Franklin Graham and ISIS are both involved in a heavy campaign to recruit larger numbers. ISIS does it by force and propaganda, while Franklin is a bit more cunning. Instead of by force, Franklin’s building his alliance via tours to all 50 states, and plenty of social media propaganda of his own– the force part will come later when they are strong enough to take over. But let us be clear: both sides are doing the same thing. They are both trying to amass a following large enough to take this show on the road.

1. They both want to spread their ideology across the globe.

I have no doubt that the end goal of ISIS and that of Franklin Graham is the same: they both want to spread their ideology across the globe. Since both sides are in a quest for power, it’s an easy call to predict that no amount of power will ever be enough for either one of them. Neither will be satisfied until everyone finds themselves under their religious laws.

And to all that I say, no thanks.

The question I’m wrestling with is, “What’s the difference between the ideology of Franklin Graham and that of ISIS?”

The best answer I can come up with is, “Not much.”

Picture of Benjamin L. Corey

Benjamin L. Corey

BLC is an author, speaker, scholar, and global traveler, who holds graduate degrees in Theology & Intercultural Studies from Gordon-Conwell, and earned his doctorate in Intercultural Studies from Fuller.

He is the author of Unafraid: Moving Beyond Fear-Based Faith, and Undiluted: Rediscovering the Radical Message of Jesus.

It's not the end of the world, but it's pretty #@&% close. Trump's America & Franklin Graham's Christianity must be resisted.

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12 Responses

  1. Not sure how I got to your blog. I’m thinking I was looking for some information about church history or some other type of theological insight, ended up in your blog. Which I have to say, interesting blog. Just began reading some of your stuff. Not sure if I understand your point of view, or what your intentions are??, again, just got here.
    In regards to this post, I don’t know much about F.G, I knew more about his dad, but who hasn’t. And to be honest, I seen him on tv a few times and I don’t think I like him too much, I guess that’s why I do not know a lot about him.

    Now, I consider myself a “semi conservative libertarian” if there is such thing.
    My opinion on points 4 and 4.
    #4. Not all muslims are the same and I’m thinking F.G meant banning muslims from the U.S not America. America is not the U.S but the U.S is in America. Just like christianity, Islam is divided into many different ideologies, and as you know, one is the radical Islam which is not different from roman catholicism crusades. can we ban radical muslims terrorists? I think we have enough terrorism in the U.S of A. Maybe that would be a better idea.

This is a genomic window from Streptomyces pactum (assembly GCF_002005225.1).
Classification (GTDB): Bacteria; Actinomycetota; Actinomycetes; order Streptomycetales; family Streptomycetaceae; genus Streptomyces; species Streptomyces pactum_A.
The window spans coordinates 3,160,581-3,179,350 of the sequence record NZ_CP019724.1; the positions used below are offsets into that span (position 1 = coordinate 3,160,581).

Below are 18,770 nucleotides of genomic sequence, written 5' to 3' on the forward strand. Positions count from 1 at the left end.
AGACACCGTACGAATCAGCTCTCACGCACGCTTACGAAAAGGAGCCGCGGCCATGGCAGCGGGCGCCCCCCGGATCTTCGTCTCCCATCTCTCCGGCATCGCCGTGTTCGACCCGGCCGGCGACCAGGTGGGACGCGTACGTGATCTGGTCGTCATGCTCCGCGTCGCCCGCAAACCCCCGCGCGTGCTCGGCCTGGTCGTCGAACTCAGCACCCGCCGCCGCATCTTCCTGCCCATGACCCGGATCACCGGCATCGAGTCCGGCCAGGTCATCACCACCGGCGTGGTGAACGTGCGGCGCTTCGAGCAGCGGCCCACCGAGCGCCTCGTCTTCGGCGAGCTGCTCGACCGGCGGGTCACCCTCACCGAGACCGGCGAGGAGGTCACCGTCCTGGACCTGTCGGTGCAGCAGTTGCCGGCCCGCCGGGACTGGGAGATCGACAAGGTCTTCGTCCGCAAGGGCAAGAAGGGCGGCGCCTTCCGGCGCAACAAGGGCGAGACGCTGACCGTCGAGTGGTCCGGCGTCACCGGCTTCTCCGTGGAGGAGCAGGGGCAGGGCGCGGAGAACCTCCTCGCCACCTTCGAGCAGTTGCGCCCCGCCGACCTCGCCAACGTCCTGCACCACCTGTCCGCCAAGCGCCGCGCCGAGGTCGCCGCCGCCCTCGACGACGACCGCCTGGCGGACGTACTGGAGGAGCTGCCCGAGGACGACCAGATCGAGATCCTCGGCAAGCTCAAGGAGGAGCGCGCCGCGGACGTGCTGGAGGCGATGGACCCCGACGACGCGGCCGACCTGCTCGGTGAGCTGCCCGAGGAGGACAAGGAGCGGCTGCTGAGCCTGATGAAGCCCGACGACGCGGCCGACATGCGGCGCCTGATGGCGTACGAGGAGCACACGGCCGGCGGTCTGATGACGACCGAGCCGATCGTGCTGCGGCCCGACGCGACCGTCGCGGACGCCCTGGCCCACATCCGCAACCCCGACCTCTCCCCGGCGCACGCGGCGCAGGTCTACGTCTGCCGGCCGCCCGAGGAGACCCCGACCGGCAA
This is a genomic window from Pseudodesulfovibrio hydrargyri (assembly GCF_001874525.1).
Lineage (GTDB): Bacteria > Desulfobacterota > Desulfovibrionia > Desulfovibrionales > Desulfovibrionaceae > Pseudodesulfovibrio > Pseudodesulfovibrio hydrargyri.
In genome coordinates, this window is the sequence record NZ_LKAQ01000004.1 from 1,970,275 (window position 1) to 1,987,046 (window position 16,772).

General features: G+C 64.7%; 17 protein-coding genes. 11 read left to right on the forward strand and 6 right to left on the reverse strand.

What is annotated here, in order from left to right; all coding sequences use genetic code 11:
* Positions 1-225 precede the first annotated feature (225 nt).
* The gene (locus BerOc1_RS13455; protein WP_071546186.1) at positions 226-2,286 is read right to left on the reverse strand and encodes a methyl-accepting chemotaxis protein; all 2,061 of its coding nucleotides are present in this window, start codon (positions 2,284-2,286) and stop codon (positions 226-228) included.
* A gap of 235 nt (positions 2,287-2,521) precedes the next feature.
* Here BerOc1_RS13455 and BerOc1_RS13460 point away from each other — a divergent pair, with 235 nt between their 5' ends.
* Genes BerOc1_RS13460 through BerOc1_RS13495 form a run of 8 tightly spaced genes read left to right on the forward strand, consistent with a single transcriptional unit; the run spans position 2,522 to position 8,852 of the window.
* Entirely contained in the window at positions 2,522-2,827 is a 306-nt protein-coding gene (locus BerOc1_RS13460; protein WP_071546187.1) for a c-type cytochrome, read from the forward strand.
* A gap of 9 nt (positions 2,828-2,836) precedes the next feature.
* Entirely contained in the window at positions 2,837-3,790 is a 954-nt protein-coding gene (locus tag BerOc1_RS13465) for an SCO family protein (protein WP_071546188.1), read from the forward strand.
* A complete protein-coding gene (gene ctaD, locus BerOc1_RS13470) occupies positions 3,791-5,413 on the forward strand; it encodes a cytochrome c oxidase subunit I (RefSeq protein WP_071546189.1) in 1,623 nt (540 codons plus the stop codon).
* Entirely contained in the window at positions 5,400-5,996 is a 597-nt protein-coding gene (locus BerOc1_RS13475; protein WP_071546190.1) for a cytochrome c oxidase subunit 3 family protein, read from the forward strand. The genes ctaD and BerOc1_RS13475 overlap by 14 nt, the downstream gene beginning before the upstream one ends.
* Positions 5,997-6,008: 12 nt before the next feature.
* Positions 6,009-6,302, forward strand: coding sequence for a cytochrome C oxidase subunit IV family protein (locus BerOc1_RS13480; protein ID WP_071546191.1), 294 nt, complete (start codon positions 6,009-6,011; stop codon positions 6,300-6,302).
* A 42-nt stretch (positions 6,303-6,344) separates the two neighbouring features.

#5. I agree that all U.S citizens have the right to pursue life, liberty and the pursuit of happiness. So what is really the point here??, and I go back to the lack of respect for individual liberties from both sides. Anyone can be what they prefer to be in this country, I really don’t care. But, the problem is the extremes. FG may be a extremist conservative and then we have the extremist liberals who want everyone else to accept their ideologies as well. So where do we find the balance?? Do I care that everyone is treated with respect? you bet I do. Do I care about LGBTQ idelogies, no I don’t. Why? because is all wrong and based on_____?, love is love?? really? but we live in a free country, so be who you want to be, i have nothing to do with it.
    The rest of the points in the article, I either don’t know much about or just really, find them just not appealing, or not interested in them.

    Thanks. I will continue to read your blogs.

  2. Thank you for your sharing. I am worried that I lack creative ideas. It is your article that makes me full of hope. Thank you. But, I have a question, can you help me?

  3. Thank you for speaking out against Franklin Graham. I believe he has sights on the presidency. He is a religious xenophobe, and the most dangerous man in America.

  4. The ignorance of Islamic doctrine by those on this site is only matched by the ignorance of what Franklin stands for. Dumbfounding!

  5. Fundamentalism all stems from the same set of beliefs. They are just evidenced differently, depending on the religion.

  6. Ben, if you really think Graham’s ‘ideology’ is the same as Isis, why dont you just stop listening to what he says? Seems like a bit of a waste of time. I have no interest in barbarians like Isis, so I don’t listen to them.

  7. No religion is innately peaceful or violent: It is merely a tool. Take an extremist ideology, change the religion and beliefs and it is still the same. Americans have been taught to be scared of Muslims and Sharia but that has blinded us to the ideology within.

  8. An excellent commentary as always, Dr. Corey.

    Who will dare tell Franklin Graham and his defenders about Jesus? Will they listen? Let’s look for evidence:

  9. Ok, comparing Franklin to ISIS is just ridiculous. I mean he can be a blowhard, but comparing him to ISIS is just blowing things out of proportions. You guys get mad when the right does these kinds of comparisons, so doing the same makes you not so different from your opponents.

    1. For real? It’s not like he made some general, baseless statement that these two were the same. He actually focused on their core beliefs and goals, and laid out a specific case where they share ten things in common. He’s backed up his comparison with ten examples. If you disagree, fine, but explain why these ten examples are wrong.